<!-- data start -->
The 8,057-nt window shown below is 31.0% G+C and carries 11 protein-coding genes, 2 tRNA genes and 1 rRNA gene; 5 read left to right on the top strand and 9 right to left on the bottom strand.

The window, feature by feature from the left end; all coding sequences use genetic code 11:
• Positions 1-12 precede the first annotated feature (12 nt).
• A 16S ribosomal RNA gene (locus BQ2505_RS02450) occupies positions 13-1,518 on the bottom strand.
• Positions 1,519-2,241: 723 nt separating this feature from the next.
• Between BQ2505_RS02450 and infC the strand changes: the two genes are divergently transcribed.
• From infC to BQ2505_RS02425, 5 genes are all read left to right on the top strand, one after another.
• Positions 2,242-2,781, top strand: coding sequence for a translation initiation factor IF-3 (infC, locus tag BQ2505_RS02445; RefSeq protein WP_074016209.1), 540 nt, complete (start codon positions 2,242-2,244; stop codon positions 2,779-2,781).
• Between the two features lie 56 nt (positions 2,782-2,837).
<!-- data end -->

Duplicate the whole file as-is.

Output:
The 8,057-nt window shown below is 31.0% G+C and carries 11 protein-coding genes, 2 tRNA genes and 1 rRNA gene; 5 read left to right on the top strand and 9 right to left on the bottom strand.

The window, feature by feature from the left end; all coding sequences use genetic code 11:
• Positions 1-12 precede the first annotated feature (12 nt).
• A 16S ribosomal RNA gene (locus BQ2505_RS02450) occupies positions 13-1,518 on the bottom strand.
• Positions 1,519-2,241: 723 nt separating this feature from the next.
• Between BQ2505_RS02450 and infC the strand changes: the two genes are divergently transcribed.
• From infC to BQ2505_RS02425, 5 genes are all read left to right on the top strand, one after another.
• Positions 2,242-2,781, top strand: coding sequence for a translation initiation factor IF-3 (infC, locus tag BQ2505_RS02445; RefSeq protein WP_074016209.1), 540 nt, complete (start codon positions 2,242-2,244; stop codon positions 2,779-2,781).
• Between the two features lie 56 nt (positions 2,782-2,837).